On today’s show, I bring back Simon Erickson to review the growth investing strategy, and how investors can get started with growth investing. During this interview, we went into detail about where to start on finding potential investments, what are the biggest deal breakers in a company, portfolio allocation, and finding the right time to sell your stocks. Simon also gave insight in regard to his investing principles, how they impact his choices, and his recommended resources for anyone who wants to learn more about growth investing. Now without further delay, let’s get right into this week’s episode with fan favorite and my favorite, Simon Erickson.
You’re listening to Millennial Investing by The Investor’s Podcast Network, where your host, Robert Leonard, interviews successful entrepreneurs, business leaders, and investors, to help educate and inspire the millennial generation.
Hey, everyone. Welcome back to the Millennial Investing podcast. As always, I’m your host Robert Leonard, and with me today, I bring back one of my personal favorite guests, Simon Erickson. Welcome back to the show, Simon.
Robert you are too kind. I love being a part of your show. Thanks for having me.
For those who didn’t hear our episode together back on Episode 40, tell us a bit about yourself and how you got to where you are today.
I’ve just always been a guy that’s been obsessed with innovation, Robert. I started as a sales rep in my twenties. I was going around shaking hands and flying across the country trying to sell specialty chemicals. But whether it was agriculture and organic farming, or it was the emulsifiers for oil and gas and hydraulic fracturing, every industry out there wanted to be at the forefront of what was new, that they could charge more money to develop new products for.
Simon Erickson (01:47):
And I coupled that with a couple of years later, went back and got an MBA. Started working for a large oil company developing their renewable energy strategy, strategy and development role. And then I worked for seven years at The Motley Fool, most recently with them running a service called Motley Fool Explorer, which rather than looking at businesses from the inside where they were developing cool new innovative products, looking at it from an external lens where you’re kind of trying to understand where businesses were going and taking care or taking advantage of these future trends that were out there. And now here I am, founder and CEO of 7investing. We just launched in March of 2020, and we’re coming up on our 12 month anniversary. And our mission now is to find the market’s greatest opportunities in the stock market for $17 a month. And I have a fantastic team of lead advisors that are helping me to achieve that mission of empowering people to invest in their future.
Robert Leonard (02:40):
As an investor, you have an investing principle that says to buy companies, not tickers. And I completely agree with this, but I see this as a big disconnect for a lot of new investors. Why do you think that is? And what does it actually mean to buy companies, not tickers?
Simon Erickson (02:56):
I think that one thing that when you’re new to investing, you tend to focus almost obsessively on the stock price. You look at it, you see it going up, you see it going down. “This is up 30%. It’s down 30%.” And you try to do some kind of maybe mini technical analysis where you say, “I think it’s going to go up this much because it went up this much in the past.” And really, I think that the more interesting thing is realizing that stock prices are a representation of business fundamentals. So the more time that you spend analyzing stock prices, you realize maybe it’s more interesting to start looking at the company behind those stocks.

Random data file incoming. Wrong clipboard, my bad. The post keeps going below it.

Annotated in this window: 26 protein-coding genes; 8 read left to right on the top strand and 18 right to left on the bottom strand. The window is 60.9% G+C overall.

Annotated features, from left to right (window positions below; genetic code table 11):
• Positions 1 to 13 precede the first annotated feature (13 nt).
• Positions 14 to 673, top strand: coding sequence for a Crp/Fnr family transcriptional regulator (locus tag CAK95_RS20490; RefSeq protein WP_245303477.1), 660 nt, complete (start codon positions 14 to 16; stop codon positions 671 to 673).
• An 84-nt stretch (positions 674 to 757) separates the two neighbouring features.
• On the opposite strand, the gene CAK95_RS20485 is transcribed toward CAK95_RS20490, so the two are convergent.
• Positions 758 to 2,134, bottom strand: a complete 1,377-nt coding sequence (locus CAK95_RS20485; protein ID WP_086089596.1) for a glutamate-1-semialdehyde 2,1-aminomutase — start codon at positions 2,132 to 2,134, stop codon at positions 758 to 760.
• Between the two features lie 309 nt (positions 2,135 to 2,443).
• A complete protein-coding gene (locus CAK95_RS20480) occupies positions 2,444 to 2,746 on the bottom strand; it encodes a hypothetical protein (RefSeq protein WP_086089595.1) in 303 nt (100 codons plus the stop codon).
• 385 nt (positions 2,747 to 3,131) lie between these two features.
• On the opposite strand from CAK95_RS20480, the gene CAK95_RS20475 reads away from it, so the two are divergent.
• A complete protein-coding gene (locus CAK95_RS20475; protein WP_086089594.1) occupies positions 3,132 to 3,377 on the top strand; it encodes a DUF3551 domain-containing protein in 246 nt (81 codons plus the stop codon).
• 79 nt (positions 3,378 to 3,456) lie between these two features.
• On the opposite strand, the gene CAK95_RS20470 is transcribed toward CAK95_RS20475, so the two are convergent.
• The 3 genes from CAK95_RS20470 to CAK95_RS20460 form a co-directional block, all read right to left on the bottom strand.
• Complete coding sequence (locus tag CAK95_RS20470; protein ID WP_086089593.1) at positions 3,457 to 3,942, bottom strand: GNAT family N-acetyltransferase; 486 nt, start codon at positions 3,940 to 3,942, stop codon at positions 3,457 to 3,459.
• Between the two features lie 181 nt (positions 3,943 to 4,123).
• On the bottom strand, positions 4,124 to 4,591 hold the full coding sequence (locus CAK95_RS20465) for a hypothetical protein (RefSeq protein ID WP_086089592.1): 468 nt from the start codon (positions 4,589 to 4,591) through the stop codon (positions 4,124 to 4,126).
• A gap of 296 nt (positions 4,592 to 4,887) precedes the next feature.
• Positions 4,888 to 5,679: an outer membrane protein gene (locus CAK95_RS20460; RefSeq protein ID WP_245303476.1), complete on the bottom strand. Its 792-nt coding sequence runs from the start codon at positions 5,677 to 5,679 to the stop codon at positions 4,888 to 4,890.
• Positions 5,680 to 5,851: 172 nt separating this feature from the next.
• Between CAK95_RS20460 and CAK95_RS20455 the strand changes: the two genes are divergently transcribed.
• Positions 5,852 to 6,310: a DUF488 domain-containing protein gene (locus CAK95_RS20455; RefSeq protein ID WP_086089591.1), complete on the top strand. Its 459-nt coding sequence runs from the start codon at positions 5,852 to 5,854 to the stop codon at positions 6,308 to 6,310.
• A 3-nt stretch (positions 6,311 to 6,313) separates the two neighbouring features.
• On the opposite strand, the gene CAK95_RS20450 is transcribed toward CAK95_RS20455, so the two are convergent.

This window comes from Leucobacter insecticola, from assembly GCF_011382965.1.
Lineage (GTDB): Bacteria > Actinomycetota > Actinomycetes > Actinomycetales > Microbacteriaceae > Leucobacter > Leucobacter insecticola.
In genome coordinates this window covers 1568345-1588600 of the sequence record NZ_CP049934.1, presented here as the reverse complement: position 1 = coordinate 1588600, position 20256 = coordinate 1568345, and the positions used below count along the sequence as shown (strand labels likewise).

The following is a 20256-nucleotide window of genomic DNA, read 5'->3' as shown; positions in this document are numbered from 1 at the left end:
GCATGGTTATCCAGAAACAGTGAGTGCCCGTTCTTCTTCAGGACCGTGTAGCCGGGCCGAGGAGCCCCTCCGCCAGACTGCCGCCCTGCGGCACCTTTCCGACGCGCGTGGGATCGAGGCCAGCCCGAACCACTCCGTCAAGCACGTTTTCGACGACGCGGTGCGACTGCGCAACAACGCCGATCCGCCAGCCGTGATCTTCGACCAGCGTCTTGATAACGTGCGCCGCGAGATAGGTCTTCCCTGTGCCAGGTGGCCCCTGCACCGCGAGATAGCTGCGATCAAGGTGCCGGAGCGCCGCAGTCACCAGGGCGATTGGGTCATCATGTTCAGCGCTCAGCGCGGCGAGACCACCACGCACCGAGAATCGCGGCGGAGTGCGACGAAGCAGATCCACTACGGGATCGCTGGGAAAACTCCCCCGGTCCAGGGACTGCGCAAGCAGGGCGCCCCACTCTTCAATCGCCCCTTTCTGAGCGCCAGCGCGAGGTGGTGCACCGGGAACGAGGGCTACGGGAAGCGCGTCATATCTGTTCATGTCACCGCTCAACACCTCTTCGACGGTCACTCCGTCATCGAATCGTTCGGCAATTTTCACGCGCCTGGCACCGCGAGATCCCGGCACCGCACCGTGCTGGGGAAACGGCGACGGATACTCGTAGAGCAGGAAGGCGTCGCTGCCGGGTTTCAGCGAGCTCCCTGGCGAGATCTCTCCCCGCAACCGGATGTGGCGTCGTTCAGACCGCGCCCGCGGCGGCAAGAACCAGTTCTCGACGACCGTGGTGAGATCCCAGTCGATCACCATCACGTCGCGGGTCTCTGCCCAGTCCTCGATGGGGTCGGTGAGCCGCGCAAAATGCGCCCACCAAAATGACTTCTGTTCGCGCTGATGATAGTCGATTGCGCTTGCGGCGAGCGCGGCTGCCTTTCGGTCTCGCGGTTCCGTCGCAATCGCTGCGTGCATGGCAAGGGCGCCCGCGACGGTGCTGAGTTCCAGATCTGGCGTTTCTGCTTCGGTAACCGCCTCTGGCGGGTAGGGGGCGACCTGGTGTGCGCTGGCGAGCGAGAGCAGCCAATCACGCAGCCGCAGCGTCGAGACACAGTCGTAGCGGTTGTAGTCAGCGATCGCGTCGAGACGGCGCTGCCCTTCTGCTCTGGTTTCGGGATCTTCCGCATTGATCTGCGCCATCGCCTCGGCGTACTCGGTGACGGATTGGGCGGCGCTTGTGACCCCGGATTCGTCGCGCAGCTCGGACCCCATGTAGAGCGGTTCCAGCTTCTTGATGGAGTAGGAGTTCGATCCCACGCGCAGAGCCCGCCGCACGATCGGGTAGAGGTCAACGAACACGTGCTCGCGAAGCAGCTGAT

Simon Erickson (03:28):
And so then, the focus tends to shift on well, how is the business itself doing? From an operational perspective, is this company doing really well, growing its revenue? Is it investing in interesting projects from an R&D perspective? Is it scaling up its profits over time? And the market tends to respect companies that are performing admirably, with a higher and higher multiple of those fundamentals.
Simon Erickson (03:50):
So I think that this principle of ours which we do have seven principles to kind of guide our investing, is to really focus on the metrics that matter to the business itself. And don’t become too overly concerned over the stock price at any given time. You want to find great companies invest in those for the longterm.
Robert Leonard (04:07):
Yeah. I think you hit the nail on the head. Too many people are focused on the price of the stock. And I love having these conversations with new investors because they’ll pinpoint Amazon or Shopify who are in the thousands of dollars. And they’ll say that that’s too expensive. And they might be right, depending on how you want to value a company. You could argue that its value is too high, but not because of the stock price. And I like to typically blow their mind by pulling up BRK.A. And I’ll pull up BRK.A. And I’ll say, well, is this sock overpriced? “Is this too expensive stock?” And everybody’s always shocked. And I say, “Well, the price of the stock doesn’t matter. You can slice a pie a million different ways or you can slice it one way. And that’s going to determine how much the stock price is.” So the price doesn’t matter. It’s what the underlying value is. But I still see that as a huge disconnect for new investors.
Simon Erickson (04:53):
Yeah. One I think key takeaway, if people only remember one thing from this podcast, maybe remember this thing that I said. Which is that stock prices really go up for one of three reasons. One, the business itself has improving fundamentals. Two, the valuation multiple of those fundamentals increases. Or three, the stock pays a dividend. So ignoring the third of those for a minute, you are either getting an increase in your stock price. If the multiple stays the same, we’re still paying 20 times sales or whatever it is for the company. But those sales keep increasing and it keeps a consistent multiple. That’s the first reason. Or like we said, the second one, the market is rewarding those increasing sales, or profits, or cash flows, whatever it is with the higher multiple. Now it’s going to give it 25 times sales. Now it’s going to give it 30 times sales.